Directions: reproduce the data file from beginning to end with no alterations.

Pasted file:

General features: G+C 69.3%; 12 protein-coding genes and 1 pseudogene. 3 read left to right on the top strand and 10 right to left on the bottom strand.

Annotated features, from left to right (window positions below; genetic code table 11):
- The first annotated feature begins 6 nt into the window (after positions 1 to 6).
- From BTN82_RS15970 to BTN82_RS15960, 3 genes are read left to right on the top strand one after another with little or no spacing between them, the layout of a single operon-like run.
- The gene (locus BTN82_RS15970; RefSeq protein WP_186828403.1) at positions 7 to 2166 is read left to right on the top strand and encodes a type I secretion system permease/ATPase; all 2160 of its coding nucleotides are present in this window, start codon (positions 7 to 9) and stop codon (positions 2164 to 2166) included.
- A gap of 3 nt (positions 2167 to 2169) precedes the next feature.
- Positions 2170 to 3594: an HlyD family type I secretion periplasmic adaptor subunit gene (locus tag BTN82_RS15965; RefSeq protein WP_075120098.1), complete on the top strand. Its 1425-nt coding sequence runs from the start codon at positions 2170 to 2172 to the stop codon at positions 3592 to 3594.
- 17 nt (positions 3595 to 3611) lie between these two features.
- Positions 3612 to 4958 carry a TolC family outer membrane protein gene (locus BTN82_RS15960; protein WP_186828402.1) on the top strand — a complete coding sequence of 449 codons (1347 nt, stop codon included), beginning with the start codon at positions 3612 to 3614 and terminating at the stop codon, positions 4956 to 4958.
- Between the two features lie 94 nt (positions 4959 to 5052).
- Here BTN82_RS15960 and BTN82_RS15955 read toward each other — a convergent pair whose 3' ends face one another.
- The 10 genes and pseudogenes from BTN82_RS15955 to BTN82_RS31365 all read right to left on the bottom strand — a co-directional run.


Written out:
General features: G+C 69.3%; 12 protein-coding genes and 1 pseudogene. 3 read left to right on the top strand and 10 right to left on the bottom strand.

Annotated features, from left to right (window positions below; genetic code table 11):
- The first annotated feature begins 6 nt into the window (after positions 1 to 6).
- From BTN82_RS15970 to BTN82_RS15960, 3 genes are read left to right on the top strand one after another with little or no spacing between them, the layout of a single operon-like run.
- The gene (locus BTN82_RS15970; RefSeq protein WP_186828403.1) at positions 7 to 2166 is read left to right on the top strand and encodes a type I secretion system permease/ATPase; all 2160 of its coding nucleotides are present in this window, start codon (positions 7 to 9) and stop codon (positions 2164 to 2166) included.
- A gap of 3 nt (positions 2167 to 2169) precedes the next feature.
- Positions 2170 to 3594: an HlyD family type I secretion periplasmic adaptor subunit gene (locus tag BTN82_RS15965; RefSeq protein WP_075120098.1), complete on the top strand. Its 1425-nt coding sequence runs from the start codon at positions 2170 to 2172 to the stop codon at positions 3592 to 3594.
- 17 nt (positions 3595 to 3611) lie between these two features.
- Positions 3612 to 4958 carry a TolC family outer membrane protein gene (locus BTN82_RS15960; protein WP_186828402.1) on the top strand — a complete coding sequence of 449 codons (1347 nt, stop codon included), beginning with the start codon at positions 3612 to 3614 and terminating at the stop codon, positions 4956 to 4958.
- Between the two features lie 94 nt (positions 4959 to 5052).
- Here BTN82_RS15960 and BTN82_RS15955 read toward each other — a convergent pair whose 3' ends face one another.
- The 10 genes and pseudogenes from BTN82_RS15955 to BTN82_RS31365 all read right to left on the bottom strand — a co-directional run.